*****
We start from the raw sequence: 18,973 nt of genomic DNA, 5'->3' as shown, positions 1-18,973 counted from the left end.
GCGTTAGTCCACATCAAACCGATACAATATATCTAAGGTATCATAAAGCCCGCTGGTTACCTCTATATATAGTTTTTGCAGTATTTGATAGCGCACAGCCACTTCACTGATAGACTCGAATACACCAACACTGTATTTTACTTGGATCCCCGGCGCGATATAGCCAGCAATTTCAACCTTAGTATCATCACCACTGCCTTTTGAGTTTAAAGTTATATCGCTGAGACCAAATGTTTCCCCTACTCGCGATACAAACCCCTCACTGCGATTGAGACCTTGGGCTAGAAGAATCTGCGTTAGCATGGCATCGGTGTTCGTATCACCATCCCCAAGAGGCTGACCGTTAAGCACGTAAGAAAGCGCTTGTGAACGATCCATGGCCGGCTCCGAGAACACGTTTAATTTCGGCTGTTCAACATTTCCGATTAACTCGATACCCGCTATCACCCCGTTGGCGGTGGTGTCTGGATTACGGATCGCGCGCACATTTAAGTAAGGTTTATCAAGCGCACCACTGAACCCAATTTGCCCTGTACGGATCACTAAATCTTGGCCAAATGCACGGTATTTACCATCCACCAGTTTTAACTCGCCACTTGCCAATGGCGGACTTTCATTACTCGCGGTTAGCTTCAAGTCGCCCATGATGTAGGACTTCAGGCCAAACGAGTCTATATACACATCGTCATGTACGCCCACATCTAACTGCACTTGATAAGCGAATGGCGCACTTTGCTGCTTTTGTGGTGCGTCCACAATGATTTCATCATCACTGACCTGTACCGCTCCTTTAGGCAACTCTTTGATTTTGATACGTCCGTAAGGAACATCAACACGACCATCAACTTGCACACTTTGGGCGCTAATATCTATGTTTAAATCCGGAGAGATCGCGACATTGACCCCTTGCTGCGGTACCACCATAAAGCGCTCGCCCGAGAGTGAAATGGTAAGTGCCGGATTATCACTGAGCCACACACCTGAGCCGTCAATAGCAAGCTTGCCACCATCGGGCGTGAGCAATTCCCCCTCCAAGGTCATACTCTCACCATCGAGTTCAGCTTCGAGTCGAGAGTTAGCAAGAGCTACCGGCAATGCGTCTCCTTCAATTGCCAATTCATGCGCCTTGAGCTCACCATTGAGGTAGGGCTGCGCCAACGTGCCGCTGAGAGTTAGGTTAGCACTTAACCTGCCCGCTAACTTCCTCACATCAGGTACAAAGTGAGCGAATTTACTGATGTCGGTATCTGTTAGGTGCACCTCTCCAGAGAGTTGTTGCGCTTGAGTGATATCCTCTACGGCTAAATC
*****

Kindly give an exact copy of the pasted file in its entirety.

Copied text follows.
We start from the raw sequence: 18,973 nt of genomic DNA, 5'->3' as shown, positions 1-18,973 counted from the left end.
GCGTTAGTCCACATCAAACCGATACAATATATCTAAGGTATCATAAAGCCCGCTGGTTACCTCTATATATAGTTTTTGCAGTATTTGATAGCGCACAGCCACTTCACTGATAGACTCGAATACACCAACACTGTATTTTACTTGGATCCCCGGCGCGATATAGCCAGCAATTTCAACCTTAGTATCATCACCACTGCCTTTTGAGTTTAAAGTTATATCGCTGAGACCAAATGTTTCCCCTACTCGCGATACAAACCCCTCACTGCGATTGAGACCTTGGGCTAGAAGAATCTGCGTTAGCATGGCATCGGTGTTCGTATCACCATCCCCAAGAGGCTGACCGTTAAGCACGTAAGAAAGCGCTTGTGAACGATCCATGGCCGGCTCCGAGAACACGTTTAATTTCGGCTGTTCAACATTTCCGATTAACTCGATACCCGCTATCACCCCGTTGGCGGTGGTGTCTGGATTACGGATCGCGCGCACATTTAAGTAAGGTTTATCAAGCGCACCACTGAACCCAATTTGCCCTGTACGGATCACTAAATCTTGGCCAAATGCACGGTATTTACCATCCACCAGTTTTAACTCGCCACTTGCCAATGGCGGACTTTCATTACTCGCGGTTAGCTTCAAGTCGCCCATGATGTAGGACTTCAGGCCAAACGAGTCTATATACACATCGTCATGTACGCCCACATCTAACTGCACTTGATAAGCGAATGGCGCACTTTGCTGCTTTTGTGGTGCGTCCACAATGATTTCATCATCACTGACCTGTACCGCTCCTTTAGGCAACTCTTTGATTTTGATACGTCCGTAAGGAACATCAACACGACCATCAACTTGCACACTTTGGGCGCTAATATCTATGTTTAAATCCGGAGAGATCGCGACATTGACCCCTTGCTGCGGTACCACCATAAAGCGCTCGCCCGAGAGTGAAATGGTAAGTGCCGGATTATCACTGAGCCACACACCTGAGCCGTCAATAGCAAGCTTGCCACCATCGGGCGTGAGCAATTCCCCCTCCAAGGTCATACTCTCACCATCGAGTTCAGCTTCGAGTCGAGAGTTAGCAAGAGCTACCGGCAATGCGTCTCCTTCAATTGCCAATTCATGCGCCTTGAGCTCACCATTGAGGTAGGGCTGCGCCAACGTGCCGCTGAGAGTTAGGTTAGCACTTAACCTGCCCGCTAACTTCCTCACATCAGGTACAAAGTGAGCGAATTTACTGATGTCGGTATCTGTTAGGTGCACCTCTCCAGAGAGTTGTTGCGCTTGAGTGATATCCTCTACGGCTAAATC